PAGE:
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Your dentist is right: flossing is vital

Your dentist is right: flossing is vital
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Yes, it’s about as much fun as cleaning grout, but flossing regularly will do more than keep your smile bright: flossing seems to help prevent gum disease, and researchers have linked the bacteria that ride along with periodontitis (the official name for gum disease) to an increased risk of stroke, heart disease, some cancers, and even Alzheimer’s disease. And yet, only a small percentage of adults floss every day.

You’re not flossing enough

You’re not flossing enough
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It’s best to floss twice a day if you’re serious about preventing gum disease, which along with tooth decay is the biggest threat to dental health, according to the Centers for Disease Control and Prevention. And that’s what your dentist will likely suggest. “My preference is twice a day,” says dentist Chris Strandburg. “When it comes to oral hygiene, bacteria are the enemy. These bacteria infect our teeth and gums and cause cavities, gum disease and bad breath.” Since we eat three times a day, we’re constantly adding debris and bacteria to the spaces between our teeth and gums, so removing those threats frequently will keep your mouth healthier, he explains.

You’re not flossing at the right time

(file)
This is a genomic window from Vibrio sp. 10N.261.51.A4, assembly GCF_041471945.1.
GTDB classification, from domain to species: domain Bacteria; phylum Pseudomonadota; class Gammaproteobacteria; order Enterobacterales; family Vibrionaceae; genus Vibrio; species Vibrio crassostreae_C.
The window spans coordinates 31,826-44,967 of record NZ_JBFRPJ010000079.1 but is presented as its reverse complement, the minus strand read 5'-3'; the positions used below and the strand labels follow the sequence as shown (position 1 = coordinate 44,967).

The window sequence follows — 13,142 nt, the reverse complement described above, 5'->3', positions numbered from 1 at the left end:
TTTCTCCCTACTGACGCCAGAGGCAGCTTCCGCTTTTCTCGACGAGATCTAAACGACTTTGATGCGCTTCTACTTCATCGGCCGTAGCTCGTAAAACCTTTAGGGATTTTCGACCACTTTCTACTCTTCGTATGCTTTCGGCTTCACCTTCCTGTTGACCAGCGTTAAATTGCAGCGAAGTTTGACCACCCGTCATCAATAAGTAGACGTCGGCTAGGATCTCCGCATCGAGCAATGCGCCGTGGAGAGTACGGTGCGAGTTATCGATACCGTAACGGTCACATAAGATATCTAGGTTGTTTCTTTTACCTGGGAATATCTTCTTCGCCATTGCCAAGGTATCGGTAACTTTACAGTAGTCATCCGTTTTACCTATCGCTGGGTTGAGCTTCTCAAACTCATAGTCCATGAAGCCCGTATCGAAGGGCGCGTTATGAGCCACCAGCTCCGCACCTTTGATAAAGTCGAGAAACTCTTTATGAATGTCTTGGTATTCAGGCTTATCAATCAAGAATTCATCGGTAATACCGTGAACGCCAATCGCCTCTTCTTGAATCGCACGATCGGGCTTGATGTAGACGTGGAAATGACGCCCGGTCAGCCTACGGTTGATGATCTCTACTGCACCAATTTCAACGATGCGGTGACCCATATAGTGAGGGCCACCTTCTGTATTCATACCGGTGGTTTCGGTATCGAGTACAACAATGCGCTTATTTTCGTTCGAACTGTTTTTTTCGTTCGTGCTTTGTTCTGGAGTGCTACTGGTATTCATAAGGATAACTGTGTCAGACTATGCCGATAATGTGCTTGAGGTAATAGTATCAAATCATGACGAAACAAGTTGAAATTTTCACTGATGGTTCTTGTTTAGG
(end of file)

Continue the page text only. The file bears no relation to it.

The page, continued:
You’re not flossing at the right time
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Flossing is an integral part of oral hygiene because brushing does not remove all particles of food and plaque on its own, says clinical associate professor of paediatric dentistry at the University of Pennsylvania School of Dental Medicine, Elliott Maser. “Saliva flow decreases when one sleeps, so food material left on the teeth overnight have a great chance of starting a bacterial breakdown process or causing gum inflammation,” he explains. For that reason, you should make sure you floss before bed to remove any bacteria and food particles that may have collected on the teeth throughout the day.

You’re not flossing and brushing in the right order

You’re not flossing and brushing in the right order
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You’ll make the best use of your effort if you pick up the floss before the brush. According to a small study in the Journal of Periodontology, participants who followed a protocol that involved flossing before brushing had a significantly lower amount of plaque between their teeth than when they brushed first. Dr Strandberg agrees with this order. “The reason is that when we brush, our goal is to apply fluoride to our tooth surfaces,” he says. “If those tooth surfaces are first cleaned by floss, the fluoride can coat the cleaned area better and is able to protect the surfaces between the teeth.

You’re using the wrong type of floss

You’re using the wrong type of floss
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Not all floss is created equal. To effectively clean your teeth and gums, you need to find the correct type for your teeth. “The floss that performs best depends on the amount of room you have between your teeth, whether you have dental restorations, and whether there are periodontal issues present,” says New York dentist Inna Chern. For tight spaces and mouths with a lot of dental work, Dr Chern recommends a thinner material. If you have larger space between your teeth or more periodontal issues, she likes fibres such which have a larger surface area to aid in cleaning.